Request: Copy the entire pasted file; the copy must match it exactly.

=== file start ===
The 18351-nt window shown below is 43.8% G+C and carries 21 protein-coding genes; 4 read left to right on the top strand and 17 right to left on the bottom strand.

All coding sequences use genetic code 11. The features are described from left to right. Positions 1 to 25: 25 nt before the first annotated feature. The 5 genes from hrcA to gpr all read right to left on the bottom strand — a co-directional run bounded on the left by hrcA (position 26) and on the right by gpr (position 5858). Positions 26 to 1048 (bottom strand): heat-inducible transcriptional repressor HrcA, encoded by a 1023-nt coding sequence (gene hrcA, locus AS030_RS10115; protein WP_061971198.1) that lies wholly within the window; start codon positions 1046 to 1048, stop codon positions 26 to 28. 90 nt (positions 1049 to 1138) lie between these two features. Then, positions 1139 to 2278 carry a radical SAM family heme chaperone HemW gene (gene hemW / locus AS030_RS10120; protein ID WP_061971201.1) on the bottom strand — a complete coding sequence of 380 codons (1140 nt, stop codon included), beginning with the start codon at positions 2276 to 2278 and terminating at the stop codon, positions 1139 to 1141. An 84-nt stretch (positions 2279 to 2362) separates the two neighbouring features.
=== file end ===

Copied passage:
The 18351-nt window shown below is 43.8% G+C and carries 21 protein-coding genes; 4 read left to right on the top strand and 17 right to left on the bottom strand.

All coding sequences use genetic code 11. The features are described from left to right. Positions 1 to 25: 25 nt before the first annotated feature. The 5 genes from hrcA to gpr all read right to left on the bottom strand — a co-directional run bounded on the left by hrcA (position 26) and on the right by gpr (position 5858). Positions 26 to 1048 (bottom strand): heat-inducible transcriptional repressor HrcA, encoded by a 1023-nt coding sequence (gene hrcA, locus AS030_RS10115; protein WP_061971198.1) that lies wholly within the window; start codon positions 1046 to 1048, stop codon positions 26 to 28. 90 nt (positions 1049 to 1138) lie between these two features. Then, positions 1139 to 2278 carry a radical SAM family heme chaperone HemW gene (gene hemW / locus AS030_RS10120; protein ID WP_061971201.1) on the bottom strand — a complete coding sequence of 380 codons (1140 nt, stop codon included), beginning with the start codon at positions 2276 to 2278 and terminating at the stop codon, positions 1139 to 1141. An 84-nt stretch (positions 2279 to 2362) separates the two neighbouring features.